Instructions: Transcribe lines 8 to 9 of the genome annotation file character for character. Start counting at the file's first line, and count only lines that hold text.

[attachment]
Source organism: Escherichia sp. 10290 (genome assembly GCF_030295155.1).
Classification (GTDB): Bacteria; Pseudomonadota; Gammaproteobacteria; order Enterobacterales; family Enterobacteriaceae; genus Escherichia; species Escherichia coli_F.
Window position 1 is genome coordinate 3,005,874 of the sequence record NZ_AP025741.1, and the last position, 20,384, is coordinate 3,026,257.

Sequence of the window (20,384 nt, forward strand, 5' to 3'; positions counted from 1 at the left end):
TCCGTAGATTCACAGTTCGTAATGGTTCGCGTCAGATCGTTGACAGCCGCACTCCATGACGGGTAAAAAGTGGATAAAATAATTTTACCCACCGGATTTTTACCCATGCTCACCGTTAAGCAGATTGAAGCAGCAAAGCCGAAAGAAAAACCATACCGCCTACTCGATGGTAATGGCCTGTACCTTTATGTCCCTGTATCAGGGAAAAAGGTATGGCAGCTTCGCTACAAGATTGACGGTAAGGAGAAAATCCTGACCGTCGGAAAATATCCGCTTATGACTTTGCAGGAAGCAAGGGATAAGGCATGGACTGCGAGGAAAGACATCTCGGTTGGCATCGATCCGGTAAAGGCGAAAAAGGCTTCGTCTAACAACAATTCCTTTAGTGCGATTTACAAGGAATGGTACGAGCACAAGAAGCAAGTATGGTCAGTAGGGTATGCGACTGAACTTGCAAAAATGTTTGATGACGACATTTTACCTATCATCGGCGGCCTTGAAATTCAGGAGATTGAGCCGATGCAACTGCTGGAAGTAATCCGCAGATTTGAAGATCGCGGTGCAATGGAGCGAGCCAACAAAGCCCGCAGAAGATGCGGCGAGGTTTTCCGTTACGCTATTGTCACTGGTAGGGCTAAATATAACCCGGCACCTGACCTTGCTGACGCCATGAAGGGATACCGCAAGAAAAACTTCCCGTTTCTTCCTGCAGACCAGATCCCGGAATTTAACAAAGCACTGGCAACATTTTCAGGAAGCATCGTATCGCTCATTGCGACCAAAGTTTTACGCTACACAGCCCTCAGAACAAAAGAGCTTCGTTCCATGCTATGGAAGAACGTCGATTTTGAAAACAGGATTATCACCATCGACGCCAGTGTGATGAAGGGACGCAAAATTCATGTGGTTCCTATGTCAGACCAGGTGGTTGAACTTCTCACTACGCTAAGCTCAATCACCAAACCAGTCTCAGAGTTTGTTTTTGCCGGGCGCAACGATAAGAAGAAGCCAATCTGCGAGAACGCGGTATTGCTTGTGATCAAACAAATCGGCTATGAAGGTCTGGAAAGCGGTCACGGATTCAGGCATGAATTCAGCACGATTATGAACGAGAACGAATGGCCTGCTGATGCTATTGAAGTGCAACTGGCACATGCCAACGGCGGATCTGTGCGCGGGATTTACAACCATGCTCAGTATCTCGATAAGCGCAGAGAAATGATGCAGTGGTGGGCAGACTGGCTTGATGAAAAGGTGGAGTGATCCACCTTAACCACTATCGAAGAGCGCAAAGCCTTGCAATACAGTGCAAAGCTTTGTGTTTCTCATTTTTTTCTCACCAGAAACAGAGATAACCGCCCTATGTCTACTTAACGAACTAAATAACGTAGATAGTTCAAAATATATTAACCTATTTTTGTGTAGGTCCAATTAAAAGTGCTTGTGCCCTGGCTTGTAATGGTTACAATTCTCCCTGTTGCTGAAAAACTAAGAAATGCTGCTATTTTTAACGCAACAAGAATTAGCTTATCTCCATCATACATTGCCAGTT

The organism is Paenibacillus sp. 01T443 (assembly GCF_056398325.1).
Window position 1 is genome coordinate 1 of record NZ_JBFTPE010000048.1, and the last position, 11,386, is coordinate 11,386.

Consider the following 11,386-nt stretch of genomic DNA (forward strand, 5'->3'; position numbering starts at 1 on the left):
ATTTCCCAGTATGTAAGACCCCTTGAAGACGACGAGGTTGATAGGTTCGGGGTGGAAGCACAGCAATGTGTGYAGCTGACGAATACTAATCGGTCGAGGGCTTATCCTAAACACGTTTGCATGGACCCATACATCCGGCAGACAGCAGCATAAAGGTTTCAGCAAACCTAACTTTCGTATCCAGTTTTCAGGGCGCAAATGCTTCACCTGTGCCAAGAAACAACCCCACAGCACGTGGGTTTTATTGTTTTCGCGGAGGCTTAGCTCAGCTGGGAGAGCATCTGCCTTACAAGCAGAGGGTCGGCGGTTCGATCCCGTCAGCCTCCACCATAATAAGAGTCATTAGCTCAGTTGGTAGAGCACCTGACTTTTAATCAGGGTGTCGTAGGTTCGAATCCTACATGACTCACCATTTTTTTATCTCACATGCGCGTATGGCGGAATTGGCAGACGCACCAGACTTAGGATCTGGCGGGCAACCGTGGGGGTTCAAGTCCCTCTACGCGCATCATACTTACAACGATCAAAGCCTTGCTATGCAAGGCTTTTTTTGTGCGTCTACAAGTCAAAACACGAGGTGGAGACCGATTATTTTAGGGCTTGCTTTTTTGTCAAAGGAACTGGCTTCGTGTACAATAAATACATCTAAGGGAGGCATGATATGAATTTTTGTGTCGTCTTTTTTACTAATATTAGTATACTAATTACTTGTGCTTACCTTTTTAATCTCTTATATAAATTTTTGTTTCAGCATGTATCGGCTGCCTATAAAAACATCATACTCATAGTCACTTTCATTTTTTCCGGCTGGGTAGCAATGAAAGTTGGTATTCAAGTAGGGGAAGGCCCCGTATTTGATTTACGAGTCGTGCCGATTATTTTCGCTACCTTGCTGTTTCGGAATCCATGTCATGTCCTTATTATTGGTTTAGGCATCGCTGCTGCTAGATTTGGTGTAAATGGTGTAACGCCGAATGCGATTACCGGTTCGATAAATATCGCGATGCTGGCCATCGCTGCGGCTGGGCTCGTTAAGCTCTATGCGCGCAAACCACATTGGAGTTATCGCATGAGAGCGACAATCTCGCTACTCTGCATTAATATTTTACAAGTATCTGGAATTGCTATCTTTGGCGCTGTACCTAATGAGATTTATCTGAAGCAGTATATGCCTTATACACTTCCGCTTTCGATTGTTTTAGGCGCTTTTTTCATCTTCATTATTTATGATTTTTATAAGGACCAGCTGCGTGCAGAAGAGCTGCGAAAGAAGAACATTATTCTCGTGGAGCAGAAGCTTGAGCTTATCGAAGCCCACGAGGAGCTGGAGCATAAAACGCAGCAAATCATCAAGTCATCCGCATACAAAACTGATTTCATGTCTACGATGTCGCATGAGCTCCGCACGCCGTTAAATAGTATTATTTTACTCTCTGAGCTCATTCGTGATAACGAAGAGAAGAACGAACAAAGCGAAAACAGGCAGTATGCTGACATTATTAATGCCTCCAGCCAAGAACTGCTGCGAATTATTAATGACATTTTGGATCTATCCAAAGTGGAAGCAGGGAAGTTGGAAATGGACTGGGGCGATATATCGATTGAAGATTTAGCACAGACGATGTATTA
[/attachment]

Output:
Consider the following 11,386-nt stretch of genomic DNA (forward strand, 5'->3'; position numbering starts at 1 on the left):
ATTTCCCAGTATGTAAGACCCCTTGAAGACGACGAGGTTGATAGGTTCGGGGTGGAAGCACAGCAATGTGTGYAGCTGACGAATACTAATCGGTCGAGGGCTTATCCTAAACACGTTTGCATGGACCCATACATCCGGCAGACAGCAGCATAAAGGTTTCAGCAAACCTAACTTTCGTATCCAGTTTTCAGGGCGCAAATGCTTCACCTGTGCCAAGAAACAACCCCACAGCACGTGGGTTTTATTGTTTTCGCGGAGGCTTAGCTCAGCTGGGAGAGCATCTGCCTTACAAGCAGAGGGTCGGCGGTTCGATCCCGTCAGCCTCCACCATAATAAGAGTCATTAGCTCAGTTGGTAGAGCACCTGACTTTTAATCAGGGTGTCGTAGGTTCGAATCCTACATGACTCACCATTTTTTTATCTCACATGCGCGTATGGCGGAATTGGCAGACGCACCAGACTTAGGATCTGGCGGGCAACCGTGGGGGTTCAAGTCCCTCTACGCGCATCATACTTACAACGATCAAAGCCTTGCTATGCAAGGCTTTTTTTGTGCGTCTACAAGTCAAAACACGAGGTGGAGACCGATTATTTTAGGGCTTGCTTTTTTGTCAAAGGAACTGGCTTCGTGTACAATAAATACATCTAAGGGAGGCATGATATGAATTTTTGTGTCGTCTTTTTTACTAATATTAGTATACTAATTACTTGTGCTTACCTTTTTAATCTCTTATATAAATTTTTGTTTCAGCATGTATCGGCTGCCTATAAAAACATCATACTCATAGTCACTTTCATTTTTTCCGGCTGGGTAGCAATGAAAGTTGGTATTCAAGTAGGGGAAGGCCCCGTATTTGATTTACGAGTCGTGCCGATTATTTTCGCTACCTTGCTGTTTCGGAATCCATGTCATGTCCTTATTATTGGTTTAGGCATCGCTGCTGCTAGATTTGGTGTAAATGGTGTAACGCCGAATGCGATTACCGGTTCGATAAATATCGCGATGCTGGCCATCGCTGCGGCTGGGCTCGTTAAGCTCTATGCGCGCAAACCACATTGGAGTTATCGCATGAGAGCGACAATCTCGCTACTCTGCATTAATATTTTACAAGTATCTGGAATTGCTATCTTTGGCGCTGTACCTAATGAGATTTATCTGAAGCAGTATATGCCTTATACACTTCCGCTTTCGATTGTTTTAGGCGCTTTTTTCATCTTCATTATTTATGATTTTTATAAGGACCAGCTGCGTGCAGAAGAGCTGCGAAAGAAGAACATTATTCTCGTGGAGCAGAAGCTTGAGCTTATCGAAGCCCACGAGGAGCTGGAGCATAAAACGCAGCAAATCATCAAGTCATCCGCATACAAAACTGATTTCATGTCTACGATGTCGCATGAGCTCCGCACGCCGTTAAATAGTATTATTTTACTCTCTGAGCTCATTCGTGATAACGAAGAGAAGAACGAACAAAGCGAAAACAGGCAGTATGCTGACATTATTAATGCCTCCAGCCAAGAACTGCTGCGAATTATTAATGACATTTTGGATCTATCCAAAGTGGAAGCAGGGAAGTTGGAAATGGACTGGGGCGATATATCGATTGAAGATTTAGCACAGACGATGTATTA